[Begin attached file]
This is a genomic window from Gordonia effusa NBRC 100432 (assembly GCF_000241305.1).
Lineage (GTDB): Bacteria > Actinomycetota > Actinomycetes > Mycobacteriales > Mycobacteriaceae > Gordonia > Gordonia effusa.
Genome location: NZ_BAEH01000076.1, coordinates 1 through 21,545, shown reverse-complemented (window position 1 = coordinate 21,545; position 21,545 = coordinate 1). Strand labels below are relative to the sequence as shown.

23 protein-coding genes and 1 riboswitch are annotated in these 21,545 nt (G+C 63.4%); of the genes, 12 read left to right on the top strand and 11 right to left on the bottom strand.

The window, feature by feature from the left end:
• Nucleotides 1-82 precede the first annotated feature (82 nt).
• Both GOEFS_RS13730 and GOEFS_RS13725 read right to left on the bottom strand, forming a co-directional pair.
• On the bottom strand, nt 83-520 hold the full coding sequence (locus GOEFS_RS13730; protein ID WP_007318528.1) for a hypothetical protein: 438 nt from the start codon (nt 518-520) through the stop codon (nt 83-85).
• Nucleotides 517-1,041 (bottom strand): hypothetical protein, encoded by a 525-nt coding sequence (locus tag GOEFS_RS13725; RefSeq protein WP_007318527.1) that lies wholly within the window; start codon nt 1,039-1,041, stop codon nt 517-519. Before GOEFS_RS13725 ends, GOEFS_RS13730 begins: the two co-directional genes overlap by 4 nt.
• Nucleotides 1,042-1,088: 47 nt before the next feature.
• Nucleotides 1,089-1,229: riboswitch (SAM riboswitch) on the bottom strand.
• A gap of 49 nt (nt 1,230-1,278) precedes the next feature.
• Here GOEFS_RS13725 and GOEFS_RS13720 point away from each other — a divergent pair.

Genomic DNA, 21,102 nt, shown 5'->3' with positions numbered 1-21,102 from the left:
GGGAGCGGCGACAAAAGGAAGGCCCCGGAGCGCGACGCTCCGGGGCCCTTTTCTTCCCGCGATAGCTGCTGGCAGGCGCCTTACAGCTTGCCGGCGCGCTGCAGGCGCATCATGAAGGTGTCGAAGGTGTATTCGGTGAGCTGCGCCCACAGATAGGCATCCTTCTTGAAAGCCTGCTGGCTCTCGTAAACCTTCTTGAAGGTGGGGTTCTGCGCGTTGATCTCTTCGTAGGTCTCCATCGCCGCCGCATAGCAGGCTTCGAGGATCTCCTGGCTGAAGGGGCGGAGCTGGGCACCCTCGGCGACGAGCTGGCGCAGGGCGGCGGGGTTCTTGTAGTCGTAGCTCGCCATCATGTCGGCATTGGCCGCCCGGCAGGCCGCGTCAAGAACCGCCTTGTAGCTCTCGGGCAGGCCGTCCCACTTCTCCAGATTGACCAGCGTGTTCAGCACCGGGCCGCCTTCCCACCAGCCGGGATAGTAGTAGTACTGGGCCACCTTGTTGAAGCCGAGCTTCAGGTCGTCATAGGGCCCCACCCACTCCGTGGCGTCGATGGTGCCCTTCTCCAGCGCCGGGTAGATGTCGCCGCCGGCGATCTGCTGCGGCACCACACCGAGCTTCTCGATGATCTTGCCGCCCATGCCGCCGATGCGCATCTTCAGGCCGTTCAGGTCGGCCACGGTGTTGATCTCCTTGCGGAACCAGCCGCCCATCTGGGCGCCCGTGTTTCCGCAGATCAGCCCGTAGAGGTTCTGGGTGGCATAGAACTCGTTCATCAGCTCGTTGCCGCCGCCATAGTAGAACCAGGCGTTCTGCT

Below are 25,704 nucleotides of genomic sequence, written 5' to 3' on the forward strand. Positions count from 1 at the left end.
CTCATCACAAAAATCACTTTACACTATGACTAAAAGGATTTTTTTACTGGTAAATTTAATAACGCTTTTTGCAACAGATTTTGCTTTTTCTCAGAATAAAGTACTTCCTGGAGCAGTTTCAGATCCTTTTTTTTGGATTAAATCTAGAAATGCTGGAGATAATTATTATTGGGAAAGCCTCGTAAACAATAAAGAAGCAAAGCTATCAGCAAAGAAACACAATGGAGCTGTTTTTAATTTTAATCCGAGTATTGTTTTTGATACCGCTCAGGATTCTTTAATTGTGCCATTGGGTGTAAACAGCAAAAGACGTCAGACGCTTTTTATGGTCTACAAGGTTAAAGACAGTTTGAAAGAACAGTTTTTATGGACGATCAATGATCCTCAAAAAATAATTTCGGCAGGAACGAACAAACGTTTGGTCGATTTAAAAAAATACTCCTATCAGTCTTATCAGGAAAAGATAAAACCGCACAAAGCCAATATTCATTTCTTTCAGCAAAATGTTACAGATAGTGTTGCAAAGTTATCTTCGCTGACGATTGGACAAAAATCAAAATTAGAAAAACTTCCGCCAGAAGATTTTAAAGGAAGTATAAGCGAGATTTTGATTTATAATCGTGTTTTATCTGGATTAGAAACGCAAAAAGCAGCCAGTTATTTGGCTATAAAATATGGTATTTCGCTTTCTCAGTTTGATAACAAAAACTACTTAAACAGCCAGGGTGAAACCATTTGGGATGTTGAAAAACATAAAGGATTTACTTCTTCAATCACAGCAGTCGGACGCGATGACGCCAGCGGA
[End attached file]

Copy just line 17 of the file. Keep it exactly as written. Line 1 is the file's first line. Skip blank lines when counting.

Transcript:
CTCATCACAAAAATCACTTTACACTATGACTAAAAGGATTTTTTTACTGGTAAATTTAATAACGCTTTTTGCAACAGATTTTGCTTTTTCTCAGAATAAAGTACTTCCTGGAGCAGTTTCAGATCCTTTTTTTTGGATTAAATCTAGAAATGCTGGAGATAATTATTATTGGGAAAGCCTCGTAAACAATAAAGAAGCAAAGCTATCAGCAAAGAAACACAATGGAGCTGTTTTTAATTTTAATCCGAGTATTGTTTTTGATACCGCTCAGGATTCTTTAATTGTGCCATTGGGTGTAAACAGCAAAAGACGTCAGACGCTTTTTATGGTCTACAAGGTTAAAGACAGTTTGAAAGAACAGTTTTTATGGACGATCAATGATCCTCAAAAAATAATTTCGGCAGGAACGAACAAACGTTTGGTCGATTTAAAAAAATACTCCTATCAGTCTTATCAGGAAAAGATAAAACCGCACAAAGCCAATATTCATTTCTTTCAGCAAAATGTTACAGATAGTGTTGCAAAGTTATCTTCGCTGACGATTGGACAAAAATCAAAATTAGAAAAACTTCCGCCAGAAGATTTTAAAGGAAGTATAAGCGAGATTTTGATTTATAATCGTGTTTTATCTGGATTAGAAACGCAAAAAGCAGCCAGTTATTTGGCTATAAAATATGGTATTTCGCTTTCTCAGTTTGATAACAAAAACTACTTAAACAGCCAGGGTGAAACCATTTGGGATGTTGAAAAACATAAAGGATTTACTTCTTCAATCACAGCAGTCGGACGCGATGACGCCAGCGGA